Now on Display:
A new display this year features typewriters from their earliest years until the 1940s. Terry Naumann and Karon Grunwell Buckley have teamed to research the history of the Museum’s typewriter collection. In the early days there was no standard keyboard so many of the earliest models were unique in their keyboards and in the way in which the keys struck the paper. On some models the typist could not see what he or she had typed – they literally typed in the blind.
A typewriter sold by Sears was manufactured in England. A Smith Premier had seven levels of keys as opposed to the five of our current standard keyboard. An Oliver used hexagonal keys with two different unrelated values for each key.
One machine is a veteran of WWII having served the Army Signal Corps – probably at a South Florida base before being given to the Homestead Post Office. The earliest electric typewriter in the collection is an Underwood Model 12 from 1947-48.
The smallest and lightest models are two aluminum machines made for the use of newspaper reporters. They are tiny by comparison, their roller mechanisms fold back onto the keyboards so they would fit into a briefcase-sized carrying case. Just like in the movies the reporters on deadline probably used the “hunt and peck” method.
A few of the quilts:
The winner of the Saturday Peoples Choice award was the quilt “Rainbow”, crafted by Florence Harriett Lowe Morris. The winner of the Sunday Peoples Choice award was “Sisters”, crafted by Rosa Brito. The overall Peoples Choice Show Ribbon was won by Florence Harriet Lowe Morris for her quilt, “Rainbow.”
Florence Harriett Lowe Morris Rosa Brito
Visitors were able to connect to the past with the telegraph display, presented by members of the Samuel Morse Club of Florida set up a working key and sounder which was connected to a lap top. They communicated with other club members via the Internet in Pennsylvania using Morse code.
The Ladies had a table with displaying fashionable hats of the 1860s and antique dress patterns. Also on display were buttons made of glass, shell and bone. Hand painted china and jewelry were available for purchase.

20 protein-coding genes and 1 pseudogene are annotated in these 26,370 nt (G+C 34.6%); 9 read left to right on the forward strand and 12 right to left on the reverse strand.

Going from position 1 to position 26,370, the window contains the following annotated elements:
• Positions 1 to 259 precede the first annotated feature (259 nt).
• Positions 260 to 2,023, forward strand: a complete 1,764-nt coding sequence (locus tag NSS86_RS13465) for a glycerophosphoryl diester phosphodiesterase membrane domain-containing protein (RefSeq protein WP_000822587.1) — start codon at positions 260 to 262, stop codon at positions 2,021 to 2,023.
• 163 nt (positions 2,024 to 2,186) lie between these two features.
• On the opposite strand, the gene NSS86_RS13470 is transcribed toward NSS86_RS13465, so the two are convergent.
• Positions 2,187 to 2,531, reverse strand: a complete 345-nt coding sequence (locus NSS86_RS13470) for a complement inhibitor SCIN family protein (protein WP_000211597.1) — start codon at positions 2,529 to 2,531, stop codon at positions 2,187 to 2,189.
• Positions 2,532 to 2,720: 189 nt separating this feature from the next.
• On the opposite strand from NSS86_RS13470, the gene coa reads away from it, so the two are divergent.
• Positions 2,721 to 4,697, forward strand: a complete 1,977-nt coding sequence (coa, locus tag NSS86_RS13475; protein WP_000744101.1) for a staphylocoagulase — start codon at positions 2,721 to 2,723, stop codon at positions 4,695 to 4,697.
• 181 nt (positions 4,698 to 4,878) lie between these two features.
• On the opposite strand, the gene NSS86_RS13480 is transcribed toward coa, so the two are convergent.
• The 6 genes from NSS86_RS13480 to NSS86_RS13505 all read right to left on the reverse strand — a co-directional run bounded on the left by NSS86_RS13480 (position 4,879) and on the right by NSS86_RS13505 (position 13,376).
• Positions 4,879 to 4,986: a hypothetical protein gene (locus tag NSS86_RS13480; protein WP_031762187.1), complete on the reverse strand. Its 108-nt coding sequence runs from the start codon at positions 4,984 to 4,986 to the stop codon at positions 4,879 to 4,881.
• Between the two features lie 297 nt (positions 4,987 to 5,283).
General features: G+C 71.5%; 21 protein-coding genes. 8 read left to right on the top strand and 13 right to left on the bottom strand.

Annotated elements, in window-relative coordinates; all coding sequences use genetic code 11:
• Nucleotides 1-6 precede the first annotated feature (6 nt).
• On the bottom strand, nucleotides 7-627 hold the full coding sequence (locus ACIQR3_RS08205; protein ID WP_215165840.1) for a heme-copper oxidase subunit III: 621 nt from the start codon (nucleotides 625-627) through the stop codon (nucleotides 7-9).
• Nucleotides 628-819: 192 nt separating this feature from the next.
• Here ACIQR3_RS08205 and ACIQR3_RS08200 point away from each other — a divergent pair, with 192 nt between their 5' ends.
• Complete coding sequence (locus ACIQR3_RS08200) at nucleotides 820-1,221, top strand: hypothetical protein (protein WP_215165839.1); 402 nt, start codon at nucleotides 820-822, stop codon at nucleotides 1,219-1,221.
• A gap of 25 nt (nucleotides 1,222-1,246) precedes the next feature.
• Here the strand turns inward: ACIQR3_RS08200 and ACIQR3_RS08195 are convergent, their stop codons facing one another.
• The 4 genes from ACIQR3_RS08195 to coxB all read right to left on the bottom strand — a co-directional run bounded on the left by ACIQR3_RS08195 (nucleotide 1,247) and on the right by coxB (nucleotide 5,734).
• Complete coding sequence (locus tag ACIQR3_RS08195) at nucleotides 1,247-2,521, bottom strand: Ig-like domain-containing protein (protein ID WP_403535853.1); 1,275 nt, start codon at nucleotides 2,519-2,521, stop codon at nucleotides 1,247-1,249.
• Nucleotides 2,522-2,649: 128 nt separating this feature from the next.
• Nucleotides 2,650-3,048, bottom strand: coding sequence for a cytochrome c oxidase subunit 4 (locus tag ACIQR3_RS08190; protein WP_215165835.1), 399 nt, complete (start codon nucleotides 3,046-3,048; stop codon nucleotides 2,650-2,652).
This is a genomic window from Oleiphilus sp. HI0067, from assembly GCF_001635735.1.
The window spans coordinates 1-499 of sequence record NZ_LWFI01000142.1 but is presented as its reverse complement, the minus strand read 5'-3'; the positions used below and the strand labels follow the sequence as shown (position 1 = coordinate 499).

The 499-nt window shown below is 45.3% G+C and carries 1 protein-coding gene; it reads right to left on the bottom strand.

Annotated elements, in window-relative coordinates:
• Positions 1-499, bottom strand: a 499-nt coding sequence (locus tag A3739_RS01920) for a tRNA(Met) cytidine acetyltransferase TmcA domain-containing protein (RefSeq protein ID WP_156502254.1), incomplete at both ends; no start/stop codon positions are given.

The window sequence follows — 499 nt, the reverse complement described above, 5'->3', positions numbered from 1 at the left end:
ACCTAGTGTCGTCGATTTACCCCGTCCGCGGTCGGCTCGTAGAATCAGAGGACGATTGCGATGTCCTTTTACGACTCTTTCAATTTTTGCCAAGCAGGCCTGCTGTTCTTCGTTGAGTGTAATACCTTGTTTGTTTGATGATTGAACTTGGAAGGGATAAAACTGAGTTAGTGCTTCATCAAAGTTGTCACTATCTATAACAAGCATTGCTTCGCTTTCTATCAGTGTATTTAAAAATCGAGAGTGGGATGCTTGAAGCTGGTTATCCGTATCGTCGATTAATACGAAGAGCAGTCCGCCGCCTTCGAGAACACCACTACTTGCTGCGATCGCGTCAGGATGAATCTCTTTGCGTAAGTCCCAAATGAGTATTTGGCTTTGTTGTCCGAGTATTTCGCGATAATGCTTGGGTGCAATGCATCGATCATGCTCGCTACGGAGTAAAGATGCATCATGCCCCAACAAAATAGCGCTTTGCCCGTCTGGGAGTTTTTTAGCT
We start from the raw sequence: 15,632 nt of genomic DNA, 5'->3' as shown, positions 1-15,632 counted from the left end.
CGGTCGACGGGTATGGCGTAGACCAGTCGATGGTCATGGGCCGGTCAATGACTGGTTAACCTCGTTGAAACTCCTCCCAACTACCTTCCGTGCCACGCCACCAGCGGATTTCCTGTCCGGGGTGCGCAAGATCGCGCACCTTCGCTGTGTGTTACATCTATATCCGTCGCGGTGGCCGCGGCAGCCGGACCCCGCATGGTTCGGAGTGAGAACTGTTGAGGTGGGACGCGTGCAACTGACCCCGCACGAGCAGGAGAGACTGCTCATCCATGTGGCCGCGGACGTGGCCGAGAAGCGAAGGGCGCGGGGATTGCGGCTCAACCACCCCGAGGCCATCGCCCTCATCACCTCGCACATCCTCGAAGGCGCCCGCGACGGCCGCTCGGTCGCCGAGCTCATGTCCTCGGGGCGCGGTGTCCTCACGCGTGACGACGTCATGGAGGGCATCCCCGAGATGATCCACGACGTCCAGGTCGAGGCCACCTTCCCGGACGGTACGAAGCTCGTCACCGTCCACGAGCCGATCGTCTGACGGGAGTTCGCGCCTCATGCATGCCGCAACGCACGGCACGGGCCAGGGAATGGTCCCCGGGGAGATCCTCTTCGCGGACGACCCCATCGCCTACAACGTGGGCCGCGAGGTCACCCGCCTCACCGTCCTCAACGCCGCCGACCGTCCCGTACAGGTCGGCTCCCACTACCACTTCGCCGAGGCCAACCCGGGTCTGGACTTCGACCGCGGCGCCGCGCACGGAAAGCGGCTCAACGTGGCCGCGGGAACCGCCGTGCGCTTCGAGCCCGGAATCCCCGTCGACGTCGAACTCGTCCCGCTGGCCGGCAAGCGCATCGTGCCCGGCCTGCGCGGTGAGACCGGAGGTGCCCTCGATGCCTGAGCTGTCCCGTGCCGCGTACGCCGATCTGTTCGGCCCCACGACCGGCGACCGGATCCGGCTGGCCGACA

Several antique sewing machines were displayed. The oldest was a circa 1860 hand crank, Willcox & Gibbs model. This machine was in working condition. Other machines included cabinet model treadle machines and early electric models. These were from private collections and from the Museums’ collection.
Local author and lecturer, Charlie Hudson was on hand with her latest releases.
The main museum was open both days and all Quilt Show attendees were invited to visit the museum.
The Florida Pioneer Museum would like to thank everyone who made this event a success, especially the following:
The City of Florida City – for the use of the Depot
CRA Director, Rick Stauts – City Liaison
Doug La Rue & Blaine Vernicek of radio station WKLG for providing and setting up and taking down the racks & equipment.
AMS & Lance Scott – lawn maintenance, signage & lunch
John, Cathy & Robert Feeney – Telegraph & Ladies table
Rosa Brito – Lectures & guidance, set up & take down
Lisa Harroitt – Cashier
Charlie Hudson – Great reading materials
Brian & Christopher of BSA Troop 314 – Set up, take down, traffic control
Terry Naumann, Bob Jensen, Meda Jensen, Jeff Blakley, M.C. Bardsley, Barbara Millenbruch, Barbara Hanck and Judy Cooper – for manning the museum
George Grunwell – for helping out all three days even though his wife was in the hospital
Buck Buckley – for moving equipment, lunch, being a go-fer and putting up with the Event Coordinator.